In order to be able to transfer the testing to humans, genetic codes need to be detected in blood samples. “We don’t have good ways yet of expanding gene expressions from the brain to blood to see if there’s an echo [of the gene expression code],” Citri tells NoCamels. The team did have some promising early results transferring brain signatures to blood samples in mice, he adds.
The gene expression codes in mice were also so specific that it was possible to use them to accurately predict which kind of experience the mouse had already encountered with over 90 percent accuracy, Citri says.
Whether the event had already happened also had an effect. For example, the memory of a taste of sugar or dose of cocaine had a different signature if it was a mouse’s first taste or if it had already become a habit.
“We can separate out a wide variety of different experiences. Each memory that’s being encoded has a unique input in the brain in terms of the genes switched on to encode it,” Citri told the science and technology magazine New Scientist.
The mice were eventually euthanized so that the team could look at which genes were expressed in the seven areas of the brain involved in memory, like the amygdala, the part of the brain associated with processing negative emotions, Citri said. The team was still able to see what kind of experience the mouse had had through its gene expression code, a “signature” that was still apparent about an hour after the death. Citri adds that they were even able to see an echo of the code after two hour and four hour intervals.
“You can still see some echo after two hours,” he said, “It might even be possible past four hours. Maybe even days, months, years, but we have not gotten that far yet. The best we can do now is an hour, maybe two or four,” he noted, saying the system “could be improved.”
The New Scientist speculated that the “memory code could even have forensic applications in the future, revealing the most recent experiences of someone who has been killed.”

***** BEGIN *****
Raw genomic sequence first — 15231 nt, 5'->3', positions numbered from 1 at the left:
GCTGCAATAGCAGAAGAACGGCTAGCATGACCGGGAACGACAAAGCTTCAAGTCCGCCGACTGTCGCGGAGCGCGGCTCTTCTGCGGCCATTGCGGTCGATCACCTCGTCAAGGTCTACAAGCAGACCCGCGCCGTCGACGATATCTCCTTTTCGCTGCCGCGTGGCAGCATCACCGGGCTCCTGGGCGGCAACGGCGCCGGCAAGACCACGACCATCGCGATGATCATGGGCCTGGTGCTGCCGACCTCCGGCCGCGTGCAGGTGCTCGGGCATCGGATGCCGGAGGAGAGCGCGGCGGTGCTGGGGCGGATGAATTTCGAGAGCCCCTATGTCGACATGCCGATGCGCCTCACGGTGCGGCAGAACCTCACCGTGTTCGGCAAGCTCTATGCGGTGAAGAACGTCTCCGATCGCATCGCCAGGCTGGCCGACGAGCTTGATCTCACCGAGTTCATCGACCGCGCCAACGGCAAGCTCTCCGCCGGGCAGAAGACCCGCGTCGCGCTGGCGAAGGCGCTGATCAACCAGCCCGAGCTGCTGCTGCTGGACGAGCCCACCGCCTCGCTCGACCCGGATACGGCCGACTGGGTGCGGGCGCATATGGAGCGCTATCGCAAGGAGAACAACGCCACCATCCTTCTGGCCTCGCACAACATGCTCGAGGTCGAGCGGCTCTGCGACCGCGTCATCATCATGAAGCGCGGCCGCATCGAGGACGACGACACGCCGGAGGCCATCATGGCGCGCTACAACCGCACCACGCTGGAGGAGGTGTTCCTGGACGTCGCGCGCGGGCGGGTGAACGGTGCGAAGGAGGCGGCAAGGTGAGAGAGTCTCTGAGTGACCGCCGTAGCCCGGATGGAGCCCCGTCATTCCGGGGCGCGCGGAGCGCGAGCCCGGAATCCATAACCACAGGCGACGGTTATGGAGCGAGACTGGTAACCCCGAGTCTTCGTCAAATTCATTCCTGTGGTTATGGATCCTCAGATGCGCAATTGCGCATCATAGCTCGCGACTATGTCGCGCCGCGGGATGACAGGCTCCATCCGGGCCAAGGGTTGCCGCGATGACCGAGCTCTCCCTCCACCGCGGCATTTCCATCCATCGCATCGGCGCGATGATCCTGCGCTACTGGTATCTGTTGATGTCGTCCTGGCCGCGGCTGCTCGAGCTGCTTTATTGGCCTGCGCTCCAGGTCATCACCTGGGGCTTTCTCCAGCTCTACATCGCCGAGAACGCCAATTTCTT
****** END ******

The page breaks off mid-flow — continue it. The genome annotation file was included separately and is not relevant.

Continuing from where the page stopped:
“For example, it might one day be possible to look at a brain region linked to recognition, and be able to tell whether a murder victim has seen someone they knew before they died,” it reported.
Memories of today impact the future
Gene expression can also impact the future based on the experience now, Citri tells NoCamels, because memory can often influence future action. Citri and his team noticed in their tests that shifting the way something is encoded in the present could also shift its response in the future.
The team is currently testing the idea of being able to modify the response of mice to a negative experience. Citri says they are currently progressing with a study in which they have disrupted the expression of a gene called Egr2 in the amygdala. The result is a shift in the behavior of mice from passive coping with aversive experience to active coping, according to Citri. Mice typically freeze in place when exposed to a scary stimulus (passive coping), but disruption of this gene caused mice to shift their behavior to active avoidance of the aversive stimulus, a dramatic shift of their innate behavioral strategy.
Although the team has not yet studied this, there is also talk of studying transgenerational epigenetic signatures, or in other words, genetic signatures that are passed down from one generation to the other.